A company with a device to help beekeepers monitor the health of their hives took first place in a pitch contest, and more than 150 students explored Cornell’s resources for entrepreneurship at a Sept. 13 event at eHub in Kennedy Hall.
“Our event gives new students a chance to connect to others who are already passionate about entrepreneurship,” said Zach Shulman '87, J.D. '90, director of Entrepreneurship at Cornell, a universitywide program that offers co-working spaces, business plan competitions, conferences, hackathons, and internship and mentorship programs. It also works closely with Student Agencies, the Pillsbury Institute for Hospitality Entrepreneurship and other campus partners, and connects students to successful entrepreneurs, venture capitalists and off-campus financiers. “The energy in the eHub space is exciting, and the ideas shared and connections made during this event are wonderful to see,” Shulman said.
More than 20 student companies hosted tables during the networking portion of the event, including Prometheus, a company creating a keyboard with a touchscreen and customized keyboard layouts and buttons. The company, founded by undergrad students in engineering, computer science and business, spent the summer refining its product at downtown Ithaca’s Rev Hardware Accelerator, said Clara Walton ’20, the company’s chief financial officer.
The company is applying to eLab because of the opportunities for mentorship, company refinement and facilities, she said. eLab is accepting applications until Sept. 25.
As the winner of the pitch contest, Combplex, the beehive monitoring idea, gained immediate entry to eLab and $1,000.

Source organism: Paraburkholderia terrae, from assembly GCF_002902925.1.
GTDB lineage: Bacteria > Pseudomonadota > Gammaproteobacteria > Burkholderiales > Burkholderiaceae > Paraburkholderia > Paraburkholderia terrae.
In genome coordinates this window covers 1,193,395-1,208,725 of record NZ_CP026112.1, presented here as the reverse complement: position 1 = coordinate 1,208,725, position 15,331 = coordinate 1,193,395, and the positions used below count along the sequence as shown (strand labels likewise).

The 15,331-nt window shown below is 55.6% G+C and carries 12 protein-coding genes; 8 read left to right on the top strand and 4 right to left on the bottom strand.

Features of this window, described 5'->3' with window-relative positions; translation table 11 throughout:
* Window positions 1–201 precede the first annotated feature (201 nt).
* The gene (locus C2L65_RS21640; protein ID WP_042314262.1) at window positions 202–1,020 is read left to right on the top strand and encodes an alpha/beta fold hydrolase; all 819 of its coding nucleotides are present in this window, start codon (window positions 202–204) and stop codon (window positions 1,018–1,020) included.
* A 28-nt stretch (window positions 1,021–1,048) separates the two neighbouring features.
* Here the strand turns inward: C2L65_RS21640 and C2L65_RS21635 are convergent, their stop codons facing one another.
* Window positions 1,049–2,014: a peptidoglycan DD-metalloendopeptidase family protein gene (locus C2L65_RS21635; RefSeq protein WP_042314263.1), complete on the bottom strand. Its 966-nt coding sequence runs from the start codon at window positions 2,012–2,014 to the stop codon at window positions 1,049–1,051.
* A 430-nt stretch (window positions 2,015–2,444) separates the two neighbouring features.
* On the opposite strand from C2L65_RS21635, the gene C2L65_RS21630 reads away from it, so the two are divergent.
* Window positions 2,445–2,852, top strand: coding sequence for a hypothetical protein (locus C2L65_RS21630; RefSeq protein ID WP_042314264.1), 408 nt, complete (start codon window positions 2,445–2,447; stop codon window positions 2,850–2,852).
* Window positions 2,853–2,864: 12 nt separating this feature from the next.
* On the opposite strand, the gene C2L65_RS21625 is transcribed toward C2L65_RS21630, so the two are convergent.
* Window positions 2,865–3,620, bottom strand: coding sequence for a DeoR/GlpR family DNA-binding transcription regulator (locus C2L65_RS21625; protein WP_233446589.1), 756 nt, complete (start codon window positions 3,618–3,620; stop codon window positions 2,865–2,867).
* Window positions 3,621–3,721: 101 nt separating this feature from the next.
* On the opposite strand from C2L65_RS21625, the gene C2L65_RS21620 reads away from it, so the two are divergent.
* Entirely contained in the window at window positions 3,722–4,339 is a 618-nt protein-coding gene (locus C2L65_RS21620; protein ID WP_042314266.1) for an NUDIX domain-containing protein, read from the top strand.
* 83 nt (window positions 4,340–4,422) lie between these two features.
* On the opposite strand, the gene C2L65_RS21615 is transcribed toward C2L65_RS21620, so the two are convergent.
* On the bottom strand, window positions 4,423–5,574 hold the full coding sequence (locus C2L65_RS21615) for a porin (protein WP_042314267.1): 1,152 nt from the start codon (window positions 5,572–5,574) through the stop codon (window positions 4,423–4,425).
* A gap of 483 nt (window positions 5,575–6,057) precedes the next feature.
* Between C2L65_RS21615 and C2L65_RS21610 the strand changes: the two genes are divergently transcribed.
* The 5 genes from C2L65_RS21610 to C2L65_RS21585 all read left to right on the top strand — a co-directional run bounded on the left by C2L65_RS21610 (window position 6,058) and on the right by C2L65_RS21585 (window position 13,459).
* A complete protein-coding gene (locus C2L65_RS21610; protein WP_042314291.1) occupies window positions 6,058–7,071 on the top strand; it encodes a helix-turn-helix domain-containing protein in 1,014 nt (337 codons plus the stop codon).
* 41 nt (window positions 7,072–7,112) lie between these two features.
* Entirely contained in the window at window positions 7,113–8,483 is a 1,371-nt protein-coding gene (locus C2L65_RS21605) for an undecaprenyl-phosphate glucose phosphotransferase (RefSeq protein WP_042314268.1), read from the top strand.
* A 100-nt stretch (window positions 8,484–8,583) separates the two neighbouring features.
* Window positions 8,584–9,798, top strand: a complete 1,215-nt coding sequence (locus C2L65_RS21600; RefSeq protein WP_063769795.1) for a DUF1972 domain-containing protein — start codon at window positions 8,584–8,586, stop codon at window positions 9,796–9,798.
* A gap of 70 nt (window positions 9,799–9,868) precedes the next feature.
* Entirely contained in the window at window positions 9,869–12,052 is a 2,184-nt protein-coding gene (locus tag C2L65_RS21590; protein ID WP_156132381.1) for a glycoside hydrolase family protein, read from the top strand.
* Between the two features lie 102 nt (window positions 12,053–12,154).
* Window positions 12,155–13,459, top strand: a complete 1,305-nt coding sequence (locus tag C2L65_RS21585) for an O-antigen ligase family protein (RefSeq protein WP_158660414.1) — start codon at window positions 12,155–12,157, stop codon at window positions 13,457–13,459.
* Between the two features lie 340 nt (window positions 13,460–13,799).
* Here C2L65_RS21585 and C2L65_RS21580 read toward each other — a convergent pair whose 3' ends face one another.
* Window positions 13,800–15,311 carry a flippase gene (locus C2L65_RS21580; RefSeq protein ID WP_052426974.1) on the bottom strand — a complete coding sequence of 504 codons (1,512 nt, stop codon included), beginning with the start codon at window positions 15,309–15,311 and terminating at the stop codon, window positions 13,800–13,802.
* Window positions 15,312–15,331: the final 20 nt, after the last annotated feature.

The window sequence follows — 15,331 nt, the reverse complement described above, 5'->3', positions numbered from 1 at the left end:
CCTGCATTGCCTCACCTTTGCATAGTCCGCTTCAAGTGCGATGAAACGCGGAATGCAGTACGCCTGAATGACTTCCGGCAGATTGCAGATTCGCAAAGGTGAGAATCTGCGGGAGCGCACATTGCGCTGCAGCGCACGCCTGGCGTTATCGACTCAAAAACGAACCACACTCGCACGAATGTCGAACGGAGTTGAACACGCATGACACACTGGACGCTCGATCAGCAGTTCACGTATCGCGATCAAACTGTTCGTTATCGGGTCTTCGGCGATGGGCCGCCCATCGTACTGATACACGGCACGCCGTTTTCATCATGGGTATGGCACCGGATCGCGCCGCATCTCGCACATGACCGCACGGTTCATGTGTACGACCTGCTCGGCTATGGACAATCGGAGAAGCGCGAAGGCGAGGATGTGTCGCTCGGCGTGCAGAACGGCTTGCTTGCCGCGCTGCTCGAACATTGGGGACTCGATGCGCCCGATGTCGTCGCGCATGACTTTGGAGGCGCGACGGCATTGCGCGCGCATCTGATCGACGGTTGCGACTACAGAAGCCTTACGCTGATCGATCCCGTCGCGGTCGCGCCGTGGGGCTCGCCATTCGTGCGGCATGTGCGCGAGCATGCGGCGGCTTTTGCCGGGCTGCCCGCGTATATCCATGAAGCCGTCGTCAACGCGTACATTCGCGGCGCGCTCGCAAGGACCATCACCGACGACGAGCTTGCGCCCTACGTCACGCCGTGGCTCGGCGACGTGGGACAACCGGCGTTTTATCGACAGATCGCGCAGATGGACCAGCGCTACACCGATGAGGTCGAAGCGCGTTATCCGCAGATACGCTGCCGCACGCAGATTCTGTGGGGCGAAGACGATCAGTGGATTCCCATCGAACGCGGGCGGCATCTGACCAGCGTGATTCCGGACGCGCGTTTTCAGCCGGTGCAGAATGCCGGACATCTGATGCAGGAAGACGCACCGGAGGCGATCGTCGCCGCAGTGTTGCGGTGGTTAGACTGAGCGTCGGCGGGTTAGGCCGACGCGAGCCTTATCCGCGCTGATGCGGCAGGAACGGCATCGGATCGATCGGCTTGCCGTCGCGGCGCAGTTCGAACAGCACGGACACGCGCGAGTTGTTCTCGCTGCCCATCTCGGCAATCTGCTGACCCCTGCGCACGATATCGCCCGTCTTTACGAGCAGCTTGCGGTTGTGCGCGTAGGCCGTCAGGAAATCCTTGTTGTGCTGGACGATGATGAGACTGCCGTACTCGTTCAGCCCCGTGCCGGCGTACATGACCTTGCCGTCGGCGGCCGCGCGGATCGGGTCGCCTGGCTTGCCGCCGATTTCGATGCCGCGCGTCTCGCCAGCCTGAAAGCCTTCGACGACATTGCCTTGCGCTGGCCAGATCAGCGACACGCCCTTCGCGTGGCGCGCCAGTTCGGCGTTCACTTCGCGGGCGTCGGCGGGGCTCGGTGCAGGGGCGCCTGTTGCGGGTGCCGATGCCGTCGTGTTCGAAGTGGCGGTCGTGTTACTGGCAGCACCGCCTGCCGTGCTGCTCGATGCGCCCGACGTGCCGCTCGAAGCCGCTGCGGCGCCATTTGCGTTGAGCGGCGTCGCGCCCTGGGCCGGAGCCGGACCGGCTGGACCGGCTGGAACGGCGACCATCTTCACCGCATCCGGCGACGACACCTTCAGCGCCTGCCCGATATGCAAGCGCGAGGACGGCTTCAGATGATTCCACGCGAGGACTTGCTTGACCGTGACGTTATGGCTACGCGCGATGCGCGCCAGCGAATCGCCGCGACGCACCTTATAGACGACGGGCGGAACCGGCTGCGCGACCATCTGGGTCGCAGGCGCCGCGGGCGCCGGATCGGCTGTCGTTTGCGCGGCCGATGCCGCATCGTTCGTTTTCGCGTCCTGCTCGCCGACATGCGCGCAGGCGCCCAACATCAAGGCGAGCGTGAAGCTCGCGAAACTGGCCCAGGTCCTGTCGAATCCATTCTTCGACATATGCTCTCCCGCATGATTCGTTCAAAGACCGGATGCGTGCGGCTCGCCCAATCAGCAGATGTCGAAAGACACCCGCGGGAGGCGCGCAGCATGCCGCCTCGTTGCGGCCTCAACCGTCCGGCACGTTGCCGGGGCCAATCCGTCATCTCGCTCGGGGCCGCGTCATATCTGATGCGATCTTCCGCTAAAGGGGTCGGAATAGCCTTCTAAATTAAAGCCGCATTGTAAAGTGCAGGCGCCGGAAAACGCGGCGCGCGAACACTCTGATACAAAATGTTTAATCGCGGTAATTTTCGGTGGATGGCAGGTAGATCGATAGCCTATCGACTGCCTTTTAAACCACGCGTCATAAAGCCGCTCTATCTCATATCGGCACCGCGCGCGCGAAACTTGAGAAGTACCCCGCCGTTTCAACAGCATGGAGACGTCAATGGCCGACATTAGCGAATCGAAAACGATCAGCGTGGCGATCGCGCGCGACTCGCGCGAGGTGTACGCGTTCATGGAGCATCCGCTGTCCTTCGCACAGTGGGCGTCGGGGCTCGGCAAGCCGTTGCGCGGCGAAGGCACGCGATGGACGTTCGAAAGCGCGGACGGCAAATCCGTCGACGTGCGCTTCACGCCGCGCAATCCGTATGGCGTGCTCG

“Honeybees are dying at an alarming rate, but beekeepers typically only are able to thoroughly inspect their hives manually about once a year,” said Nathan Oakes, a doctoral student in computational biology who is working with co-founder Hailey Scofield, a doctoral student in neurobiology and behavior. The company will provide real-time and remote statistics diagnostics on bee colonies to allow beekeepers to minimize their losses from colony collapse disorder.
After spending the summer at Rev’s Hardware Accelerator Program, Oakes said the company has already received interest from investors and beekeepers.
Second-place winner of $500 was Religio, founded by Peter Cetale ’19, which provides enterprise software for churches to help them gain, retain and serve members and build community. Cetale said the company already has churches on board, is hiring staff and hopes to raise a seed round of funding later this year.
Justina Chen ’17, M.Eng. ’18, also pitched her business, Paircon, which offers software that uses machine learning to help researchers sift through multitudes of conference papers to find those relevant to their research.
“The company started as a course project last spring, and we’ve applied to be part of eLab,” Chen said. The company hopes to launch its product at the Association for the Advancement of Artificial Intelligence conference in February.
Kathy Hovis is a writer for Entrepreneurship at Cornell.